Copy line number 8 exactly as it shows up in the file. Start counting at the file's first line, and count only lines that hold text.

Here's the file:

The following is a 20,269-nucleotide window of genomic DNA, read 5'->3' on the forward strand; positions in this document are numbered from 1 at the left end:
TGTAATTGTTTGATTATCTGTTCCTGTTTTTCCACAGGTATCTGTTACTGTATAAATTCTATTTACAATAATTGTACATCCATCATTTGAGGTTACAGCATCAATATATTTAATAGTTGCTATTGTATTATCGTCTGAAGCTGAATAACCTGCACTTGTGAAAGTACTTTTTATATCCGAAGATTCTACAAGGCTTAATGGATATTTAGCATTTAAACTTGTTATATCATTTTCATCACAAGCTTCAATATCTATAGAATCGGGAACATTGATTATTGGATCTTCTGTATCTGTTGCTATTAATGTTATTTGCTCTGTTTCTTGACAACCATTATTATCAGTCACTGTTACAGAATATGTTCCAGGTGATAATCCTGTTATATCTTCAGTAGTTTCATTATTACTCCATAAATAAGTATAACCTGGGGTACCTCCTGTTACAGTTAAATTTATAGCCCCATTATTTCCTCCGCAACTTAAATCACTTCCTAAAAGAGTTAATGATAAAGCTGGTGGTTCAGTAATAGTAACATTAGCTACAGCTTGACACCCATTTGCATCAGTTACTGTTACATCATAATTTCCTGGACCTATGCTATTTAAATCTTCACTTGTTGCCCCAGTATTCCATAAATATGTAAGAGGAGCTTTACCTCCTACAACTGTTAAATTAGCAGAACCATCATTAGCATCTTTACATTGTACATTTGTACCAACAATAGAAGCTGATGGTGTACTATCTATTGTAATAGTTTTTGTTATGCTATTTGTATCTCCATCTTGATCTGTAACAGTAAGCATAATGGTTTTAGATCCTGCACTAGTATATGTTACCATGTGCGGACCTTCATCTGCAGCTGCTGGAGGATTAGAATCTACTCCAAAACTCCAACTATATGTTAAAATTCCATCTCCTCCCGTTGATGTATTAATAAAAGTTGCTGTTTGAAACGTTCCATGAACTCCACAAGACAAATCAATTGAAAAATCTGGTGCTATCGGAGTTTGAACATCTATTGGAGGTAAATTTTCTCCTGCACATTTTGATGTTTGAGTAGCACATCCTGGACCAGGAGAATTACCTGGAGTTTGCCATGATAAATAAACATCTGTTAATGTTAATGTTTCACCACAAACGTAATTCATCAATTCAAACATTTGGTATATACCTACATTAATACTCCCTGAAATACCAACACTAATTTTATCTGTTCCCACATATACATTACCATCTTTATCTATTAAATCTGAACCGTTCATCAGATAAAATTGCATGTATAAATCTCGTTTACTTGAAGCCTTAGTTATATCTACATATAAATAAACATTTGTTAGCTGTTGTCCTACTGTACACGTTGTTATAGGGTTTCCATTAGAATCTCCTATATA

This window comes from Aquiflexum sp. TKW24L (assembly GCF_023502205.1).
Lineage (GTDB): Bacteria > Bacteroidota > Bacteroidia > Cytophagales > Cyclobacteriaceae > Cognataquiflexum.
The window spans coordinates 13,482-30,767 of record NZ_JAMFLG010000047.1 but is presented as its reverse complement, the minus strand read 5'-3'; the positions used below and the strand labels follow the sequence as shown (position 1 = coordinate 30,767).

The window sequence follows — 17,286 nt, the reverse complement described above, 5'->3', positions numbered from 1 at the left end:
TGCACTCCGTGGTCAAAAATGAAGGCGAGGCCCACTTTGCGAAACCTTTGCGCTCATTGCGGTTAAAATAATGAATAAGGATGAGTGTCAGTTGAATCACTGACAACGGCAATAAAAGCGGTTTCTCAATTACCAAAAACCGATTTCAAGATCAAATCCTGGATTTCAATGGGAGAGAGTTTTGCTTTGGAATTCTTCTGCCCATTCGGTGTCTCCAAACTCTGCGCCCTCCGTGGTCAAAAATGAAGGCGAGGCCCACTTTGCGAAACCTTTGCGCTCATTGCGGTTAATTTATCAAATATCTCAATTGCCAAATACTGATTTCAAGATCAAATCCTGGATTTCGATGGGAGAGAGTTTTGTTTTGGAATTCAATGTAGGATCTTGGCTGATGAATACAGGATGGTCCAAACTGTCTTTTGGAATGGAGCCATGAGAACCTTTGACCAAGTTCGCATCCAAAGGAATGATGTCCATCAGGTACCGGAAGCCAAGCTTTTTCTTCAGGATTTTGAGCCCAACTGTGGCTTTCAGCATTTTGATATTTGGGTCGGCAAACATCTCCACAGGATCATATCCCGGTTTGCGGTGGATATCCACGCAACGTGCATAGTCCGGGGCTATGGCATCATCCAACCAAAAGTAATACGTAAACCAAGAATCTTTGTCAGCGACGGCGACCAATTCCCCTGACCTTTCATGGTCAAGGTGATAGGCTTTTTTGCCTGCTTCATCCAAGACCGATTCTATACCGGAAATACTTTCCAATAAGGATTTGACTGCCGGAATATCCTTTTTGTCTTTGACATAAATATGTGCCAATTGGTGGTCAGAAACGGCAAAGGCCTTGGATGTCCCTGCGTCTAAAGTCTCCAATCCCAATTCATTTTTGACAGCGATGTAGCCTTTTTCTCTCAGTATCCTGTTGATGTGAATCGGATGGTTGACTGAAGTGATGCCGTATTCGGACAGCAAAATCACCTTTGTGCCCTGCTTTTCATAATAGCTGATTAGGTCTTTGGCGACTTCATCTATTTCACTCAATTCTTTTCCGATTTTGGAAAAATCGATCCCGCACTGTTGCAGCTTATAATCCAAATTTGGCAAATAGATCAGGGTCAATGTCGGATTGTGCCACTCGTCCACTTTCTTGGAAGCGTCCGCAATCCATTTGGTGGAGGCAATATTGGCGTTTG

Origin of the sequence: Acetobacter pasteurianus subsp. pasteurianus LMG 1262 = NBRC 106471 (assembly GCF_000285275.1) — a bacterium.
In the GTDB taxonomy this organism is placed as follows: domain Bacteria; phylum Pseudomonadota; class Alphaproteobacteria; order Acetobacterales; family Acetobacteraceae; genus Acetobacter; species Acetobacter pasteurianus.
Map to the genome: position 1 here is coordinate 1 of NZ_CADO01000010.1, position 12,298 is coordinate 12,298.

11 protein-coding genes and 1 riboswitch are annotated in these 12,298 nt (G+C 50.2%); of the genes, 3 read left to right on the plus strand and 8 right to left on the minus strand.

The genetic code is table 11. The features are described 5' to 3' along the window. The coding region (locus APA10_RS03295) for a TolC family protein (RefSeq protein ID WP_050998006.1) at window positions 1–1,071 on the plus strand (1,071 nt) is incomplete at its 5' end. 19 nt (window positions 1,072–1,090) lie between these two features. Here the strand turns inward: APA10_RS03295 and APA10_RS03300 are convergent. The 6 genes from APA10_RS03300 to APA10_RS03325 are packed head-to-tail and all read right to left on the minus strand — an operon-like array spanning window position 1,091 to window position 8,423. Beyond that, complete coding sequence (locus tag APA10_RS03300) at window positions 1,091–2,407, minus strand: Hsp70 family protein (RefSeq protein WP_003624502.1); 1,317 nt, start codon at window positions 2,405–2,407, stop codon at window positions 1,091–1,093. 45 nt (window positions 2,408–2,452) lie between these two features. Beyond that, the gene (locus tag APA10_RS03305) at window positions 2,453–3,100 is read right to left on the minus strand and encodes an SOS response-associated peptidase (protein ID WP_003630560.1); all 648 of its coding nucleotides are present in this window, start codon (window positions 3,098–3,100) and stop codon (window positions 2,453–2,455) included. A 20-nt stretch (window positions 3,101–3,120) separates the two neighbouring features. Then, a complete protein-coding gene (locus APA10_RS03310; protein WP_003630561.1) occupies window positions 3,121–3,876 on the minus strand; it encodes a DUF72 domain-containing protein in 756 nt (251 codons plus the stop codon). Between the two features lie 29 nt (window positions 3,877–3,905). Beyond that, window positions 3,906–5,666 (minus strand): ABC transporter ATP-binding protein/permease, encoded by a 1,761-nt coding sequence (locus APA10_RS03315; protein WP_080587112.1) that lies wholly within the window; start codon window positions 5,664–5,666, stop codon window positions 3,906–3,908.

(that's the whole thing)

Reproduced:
Origin of the sequence: Acetobacter pasteurianus subsp. pasteurianus LMG 1262 = NBRC 106471 (assembly GCF_000285275.1) — a bacterium.